Goldman Recommends Shorting Wamu

We were not at all keen about the TPG-led $7 billion investment in Wamu, and we appear to have company. Note that it’s one thing for an analyst to downgrade a stock, quite another to recommend selling it short. From Bloomberg:

Washington Mutual Inc.’s full-year loss will be wider than first estimated, according to Goldman Sachs Group Inc. analysts, who recommended selling the shares short. The lender declined as much as 6 percent.

Washington Mutual, the biggest U.S. savings and loan, may lose $3.30 a share this year, said Goldman Sachs analysts including New York-based James Fotheringham in a note to investors today. Goldman previously forecast a 2008 loss of $1 a share for the Seattle-based company….Washington Mutual may have $23 billion in mortgage-related losses, Goldman said today. The firm cut its 12-month price target on shares of Washington Mutual, also known as WaMu, by 17 percent to $10.

“Given WaMu’s disproportionate exposure to states” where home prices are forecast to decline, Goldman expects losses between $17 billion and $23 billion, the analysts wrote. Washington Mutual may have a $14 billion provision charge in 2008, the analysts said…..

Washington Mutual is at risk of further losses on credit- card lending, the Goldman analysts said. “WaMu leads its peers with respect to recent growth in credit-card delinquencies,” they said.

Fotheringham advised Goldman’s clients to sell short, which is the sale of stock borrowed from shareholders. People who sell short hope to profit by repurchasing the securities later at a lower price and returning them to the holder.

Goldman reiterated its “outperform” rating on Washington Mutual bonds and credit-default swaps….

The lender on April 8 reported a $1.1 billion first-quarter loss and said it will stop making loans through mortgage brokers and close 186 home-lending offices.

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  1. Anonymous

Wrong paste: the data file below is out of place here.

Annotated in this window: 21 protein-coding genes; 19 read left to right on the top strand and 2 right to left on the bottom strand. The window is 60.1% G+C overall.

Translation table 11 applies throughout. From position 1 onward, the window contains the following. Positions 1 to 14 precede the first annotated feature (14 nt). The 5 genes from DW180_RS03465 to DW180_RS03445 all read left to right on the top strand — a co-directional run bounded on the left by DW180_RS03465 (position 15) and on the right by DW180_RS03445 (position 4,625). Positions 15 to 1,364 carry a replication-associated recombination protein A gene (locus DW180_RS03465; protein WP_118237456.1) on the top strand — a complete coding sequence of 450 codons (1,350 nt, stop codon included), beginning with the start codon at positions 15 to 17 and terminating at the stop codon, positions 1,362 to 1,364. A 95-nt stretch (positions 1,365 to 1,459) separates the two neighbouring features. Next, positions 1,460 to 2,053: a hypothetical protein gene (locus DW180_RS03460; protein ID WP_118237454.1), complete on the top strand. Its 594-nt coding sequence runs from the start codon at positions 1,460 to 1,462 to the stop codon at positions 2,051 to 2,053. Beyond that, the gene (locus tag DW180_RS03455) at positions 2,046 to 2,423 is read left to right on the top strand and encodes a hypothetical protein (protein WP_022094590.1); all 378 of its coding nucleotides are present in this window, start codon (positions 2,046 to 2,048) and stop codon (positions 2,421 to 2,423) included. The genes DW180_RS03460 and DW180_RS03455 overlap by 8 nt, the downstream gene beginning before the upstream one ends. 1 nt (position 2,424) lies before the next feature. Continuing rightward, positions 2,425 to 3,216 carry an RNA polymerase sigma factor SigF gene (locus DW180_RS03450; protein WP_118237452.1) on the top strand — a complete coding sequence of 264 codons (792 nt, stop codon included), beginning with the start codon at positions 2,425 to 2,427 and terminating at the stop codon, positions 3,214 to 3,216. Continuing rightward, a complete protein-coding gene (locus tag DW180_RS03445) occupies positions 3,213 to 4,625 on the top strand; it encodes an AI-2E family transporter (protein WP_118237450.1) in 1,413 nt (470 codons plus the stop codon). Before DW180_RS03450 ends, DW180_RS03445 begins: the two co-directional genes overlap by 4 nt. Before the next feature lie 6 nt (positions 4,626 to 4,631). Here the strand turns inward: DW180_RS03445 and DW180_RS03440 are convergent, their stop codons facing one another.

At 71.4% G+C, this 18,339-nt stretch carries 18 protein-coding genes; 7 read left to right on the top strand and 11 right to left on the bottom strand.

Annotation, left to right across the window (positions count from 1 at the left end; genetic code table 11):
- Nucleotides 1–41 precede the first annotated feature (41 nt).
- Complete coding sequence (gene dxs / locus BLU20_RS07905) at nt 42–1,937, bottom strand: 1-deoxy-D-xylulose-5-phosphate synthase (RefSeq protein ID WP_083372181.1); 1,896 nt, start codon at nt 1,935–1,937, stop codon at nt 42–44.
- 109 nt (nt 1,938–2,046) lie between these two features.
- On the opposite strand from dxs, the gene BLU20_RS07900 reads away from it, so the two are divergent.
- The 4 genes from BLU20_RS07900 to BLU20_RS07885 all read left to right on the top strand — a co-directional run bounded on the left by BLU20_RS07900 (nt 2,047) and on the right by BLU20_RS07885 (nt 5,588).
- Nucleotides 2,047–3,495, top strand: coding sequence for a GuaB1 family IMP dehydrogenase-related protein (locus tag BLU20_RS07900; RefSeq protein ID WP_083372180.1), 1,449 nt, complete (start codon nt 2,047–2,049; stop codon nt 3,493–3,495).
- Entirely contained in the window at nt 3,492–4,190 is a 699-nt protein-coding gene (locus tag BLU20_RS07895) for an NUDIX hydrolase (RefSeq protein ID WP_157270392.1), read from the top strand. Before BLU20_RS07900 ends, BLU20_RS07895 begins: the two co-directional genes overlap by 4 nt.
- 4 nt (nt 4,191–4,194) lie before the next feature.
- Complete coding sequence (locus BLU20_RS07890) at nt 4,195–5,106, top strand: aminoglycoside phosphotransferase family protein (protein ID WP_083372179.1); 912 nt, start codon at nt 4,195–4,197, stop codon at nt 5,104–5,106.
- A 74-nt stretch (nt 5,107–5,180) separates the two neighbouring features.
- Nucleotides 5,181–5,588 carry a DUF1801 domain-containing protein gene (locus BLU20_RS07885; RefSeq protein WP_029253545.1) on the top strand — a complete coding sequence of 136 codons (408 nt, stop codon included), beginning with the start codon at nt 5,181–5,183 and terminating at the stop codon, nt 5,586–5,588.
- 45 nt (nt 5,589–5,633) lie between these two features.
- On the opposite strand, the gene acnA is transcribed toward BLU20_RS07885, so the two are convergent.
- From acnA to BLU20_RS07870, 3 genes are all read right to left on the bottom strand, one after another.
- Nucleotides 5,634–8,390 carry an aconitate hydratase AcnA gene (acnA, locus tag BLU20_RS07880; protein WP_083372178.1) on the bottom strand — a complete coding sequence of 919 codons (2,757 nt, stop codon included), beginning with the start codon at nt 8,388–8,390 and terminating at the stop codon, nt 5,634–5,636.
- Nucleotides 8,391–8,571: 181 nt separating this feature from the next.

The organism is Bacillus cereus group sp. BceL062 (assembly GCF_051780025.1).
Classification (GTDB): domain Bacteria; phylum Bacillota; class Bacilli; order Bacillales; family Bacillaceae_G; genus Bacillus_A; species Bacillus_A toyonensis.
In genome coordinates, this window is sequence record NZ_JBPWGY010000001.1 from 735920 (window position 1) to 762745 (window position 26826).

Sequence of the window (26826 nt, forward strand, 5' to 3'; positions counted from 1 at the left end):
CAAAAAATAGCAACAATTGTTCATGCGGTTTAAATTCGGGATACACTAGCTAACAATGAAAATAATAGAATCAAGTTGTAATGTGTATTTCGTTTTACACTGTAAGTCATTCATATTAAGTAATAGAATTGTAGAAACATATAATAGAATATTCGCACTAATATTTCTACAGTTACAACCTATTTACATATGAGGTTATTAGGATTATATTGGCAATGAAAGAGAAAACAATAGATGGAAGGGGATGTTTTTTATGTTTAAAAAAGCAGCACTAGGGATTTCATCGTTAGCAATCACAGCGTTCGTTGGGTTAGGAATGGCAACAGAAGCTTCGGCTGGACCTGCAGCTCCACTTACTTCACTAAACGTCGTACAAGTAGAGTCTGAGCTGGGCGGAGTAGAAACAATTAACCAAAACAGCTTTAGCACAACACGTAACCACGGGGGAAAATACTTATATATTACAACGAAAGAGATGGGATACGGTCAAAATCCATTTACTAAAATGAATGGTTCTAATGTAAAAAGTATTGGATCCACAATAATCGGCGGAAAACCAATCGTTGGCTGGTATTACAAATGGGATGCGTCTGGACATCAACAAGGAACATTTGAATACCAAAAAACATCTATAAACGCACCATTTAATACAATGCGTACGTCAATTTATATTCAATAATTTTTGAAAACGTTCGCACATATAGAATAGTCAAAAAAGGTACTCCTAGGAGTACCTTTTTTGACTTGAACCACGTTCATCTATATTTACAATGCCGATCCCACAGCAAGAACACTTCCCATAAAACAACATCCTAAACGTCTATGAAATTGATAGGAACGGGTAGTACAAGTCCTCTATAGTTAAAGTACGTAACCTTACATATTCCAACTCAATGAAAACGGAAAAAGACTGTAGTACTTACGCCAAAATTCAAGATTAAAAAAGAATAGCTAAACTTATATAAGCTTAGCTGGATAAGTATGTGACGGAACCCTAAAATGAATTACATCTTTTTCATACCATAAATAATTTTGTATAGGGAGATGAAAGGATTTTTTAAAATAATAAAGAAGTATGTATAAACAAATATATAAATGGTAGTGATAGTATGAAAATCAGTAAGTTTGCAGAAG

This is a great way for Goldman to recoup loses on its own off balance sheet and add liquidity to Level 3 assets! Go Goldman!

  2. S

    NCC: $2B allowance, $130B portfolio of which $7B of broker originated HE and $7B subprime mortgages vs. $5B tangible equity. 650 million shares. Oh wait $35B of commerical exposure. Rising credit costs and deposit trends (?)? Even if you assume they run off the portfolio, reduce the dividend (300% payout) and Add it all up and you get another short bus candidate

    “As described above, originations of broker-sourced home equity lines of credit ceased in August 2007. Broker-sourced lines represented $7.5 billion of the home equity line of credit portfolio at December 31, 2007 with California (29%), New York (10%), Florida (6%), Maryland (5%), and Virginia (5%) representing the top five lending states.” average run-off of this portfolio is expected to approximate $70-75 million per month in 2008

  3. Richard Kline

    In the Bloomberg article on this off of the post on WaMu at Calculated Risk [sorry, I’d link it, but], I read that GS ‘facilitated the $7B placement’ to TPG of new capital for WaMu—and then issued their short call for WaMu’s equity! Absolutely frickin’ unbuh-leeeeeevvable. Take a fee, and _then_ tell the Street they’re garbage? I know it’s a jungle out there, but this level of parasitism wriggles at a slime level down below primordial ooze.

    Oh, and TPG: You don’t eat the Blob, the Blob eats you. Unless you got a crypto-guarantee from the Powers that Be.

    Woo-hoo WaMu?? Whoooooo-EEEEEEE!! Stay upwind, ‘s my advice. I live in Seattle, but they’re not _my_ bank. (It’ll be commercial re that gets my bank, more likely. Oh well.)

  4. Anonymous


    Isn’t hedging what the Street does it best? Not that I’m defending the GS’ unethical strategy, but they are the best at hedging each&every possible direction.

    As for WaMu, I think they’re nearly toast, I don’t know if they’d be lucky to find a taker going forward.



  5. Richard Kline

    To A. Anon, I’ve thought WaMu was gorked since November what with their exposure. If GS was crying “Short” now, I’d agree with the above posts that it was six months late; I feel confident that GS has been shorting them since _before_ November, they know their work. But taking the salt of the WaMu-TPG deal to shore up their position and _then_ kicking their equity price downstairs on the way out the door seems to me well on the wrong side of sharp practice. If that’s par for the course, we’re on a rifle range is how I see it.

  6. S


    That the stock has remianed ay 11ish suggests something doesnt it? Like this was a brokered deal which lets private equiyty gut it in private and then JP morgan or like to by it fr a nice embeedded gain once the cleanup is done. The equity was done at 8.75 which would in theory put a ceiling on the shares so the short call is kind of like downgrading a stock as the takeout date approaches. Thanks for the heads up!

    The bigger issue is the crying by the ibanks about shorting which is exactly how they hedge themdselves. That no MSM has written an article on the glaring hypocrits (I have LEhman in mind) is mindboggling.

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